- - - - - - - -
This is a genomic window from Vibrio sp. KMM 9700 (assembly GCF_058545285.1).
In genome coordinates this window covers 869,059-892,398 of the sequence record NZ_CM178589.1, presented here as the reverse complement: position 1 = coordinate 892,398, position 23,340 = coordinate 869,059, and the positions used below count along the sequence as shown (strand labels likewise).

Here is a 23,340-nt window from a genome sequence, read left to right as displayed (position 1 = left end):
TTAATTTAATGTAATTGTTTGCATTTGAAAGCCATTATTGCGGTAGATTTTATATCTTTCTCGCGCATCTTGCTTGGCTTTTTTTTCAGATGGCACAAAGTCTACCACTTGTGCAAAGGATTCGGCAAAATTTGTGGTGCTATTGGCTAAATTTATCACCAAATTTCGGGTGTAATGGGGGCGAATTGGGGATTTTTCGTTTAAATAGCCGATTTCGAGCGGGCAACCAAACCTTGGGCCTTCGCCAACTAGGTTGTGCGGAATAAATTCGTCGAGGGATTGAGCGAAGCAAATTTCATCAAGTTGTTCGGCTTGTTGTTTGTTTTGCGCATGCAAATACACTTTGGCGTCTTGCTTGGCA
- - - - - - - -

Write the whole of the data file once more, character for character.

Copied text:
This is a genomic window from Vibrio sp. KMM 9700 (assembly GCF_058545285.1).
In genome coordinates this window covers 869,059-892,398 of the sequence record NZ_CM178589.1, presented here as the reverse complement: position 1 = coordinate 892,398, position 23,340 = coordinate 869,059, and the positions used below count along the sequence as shown (strand labels likewise).

Here is a 23,340-nt window from a genome sequence, read left to right as displayed (position 1 = left end):
TTAATTTAATGTAATTGTTTGCATTTGAAAGCCATTATTGCGGTAGATTTTATATCTTTCTCGCGCATCTTGCTTGGCTTTTTTTTCAGATGGCACAAAGTCTACCACTTGTGCAAAGGATTCGGCAAAATTTGTGGTGCTATTGGCTAAATTTATCACCAAATTTCGGGTGTAATGGGGGCGAATTGGGGATTTTTCGTTTAAATAGCCGATTTCGAGCGGGCAACCAAACCTTGGGCCTTCGCCAACTAGGTTGTGCGGAATAAATTCGTCGAGGGATTGAGCGAAGCAAATTTCATCAAGTTGTTCGGCTTGTTGTTTGTTTTGCGCATGCAAATACACTTTGGCGTCTTGCTTGGCA